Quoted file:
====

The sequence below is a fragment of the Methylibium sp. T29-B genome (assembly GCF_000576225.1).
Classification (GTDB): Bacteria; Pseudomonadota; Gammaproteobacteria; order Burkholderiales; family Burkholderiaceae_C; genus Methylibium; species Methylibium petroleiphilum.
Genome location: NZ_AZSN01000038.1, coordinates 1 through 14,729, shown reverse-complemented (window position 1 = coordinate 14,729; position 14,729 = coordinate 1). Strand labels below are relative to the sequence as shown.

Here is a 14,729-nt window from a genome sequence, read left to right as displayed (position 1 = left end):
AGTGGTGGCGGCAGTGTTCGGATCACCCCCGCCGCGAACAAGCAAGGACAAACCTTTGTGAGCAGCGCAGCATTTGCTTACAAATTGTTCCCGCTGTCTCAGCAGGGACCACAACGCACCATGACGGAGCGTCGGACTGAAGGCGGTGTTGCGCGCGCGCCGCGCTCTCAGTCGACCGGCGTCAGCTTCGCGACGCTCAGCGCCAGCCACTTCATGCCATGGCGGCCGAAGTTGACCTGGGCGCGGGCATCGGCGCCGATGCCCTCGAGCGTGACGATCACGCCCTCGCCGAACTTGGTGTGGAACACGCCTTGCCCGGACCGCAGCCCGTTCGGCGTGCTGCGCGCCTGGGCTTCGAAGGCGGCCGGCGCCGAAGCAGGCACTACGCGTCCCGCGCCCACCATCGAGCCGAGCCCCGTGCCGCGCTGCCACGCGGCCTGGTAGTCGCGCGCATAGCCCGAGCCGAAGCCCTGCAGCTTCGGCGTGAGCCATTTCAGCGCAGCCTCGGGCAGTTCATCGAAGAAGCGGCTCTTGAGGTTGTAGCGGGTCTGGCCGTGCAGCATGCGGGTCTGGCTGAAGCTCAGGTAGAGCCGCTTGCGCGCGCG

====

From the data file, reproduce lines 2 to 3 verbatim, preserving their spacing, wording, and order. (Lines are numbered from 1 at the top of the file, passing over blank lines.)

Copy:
Classification (GTDB): Bacteria; Pseudomonadota; Gammaproteobacteria; order Burkholderiales; family Burkholderiaceae_C; genus Methylibium; species Methylibium petroleiphilum.
Genome location: NZ_AZSN01000038.1, coordinates 1 through 14,729, shown reverse-complemented (window position 1 = coordinate 14,729; position 14,729 = coordinate 1). Strand labels below are relative to the sequence as shown.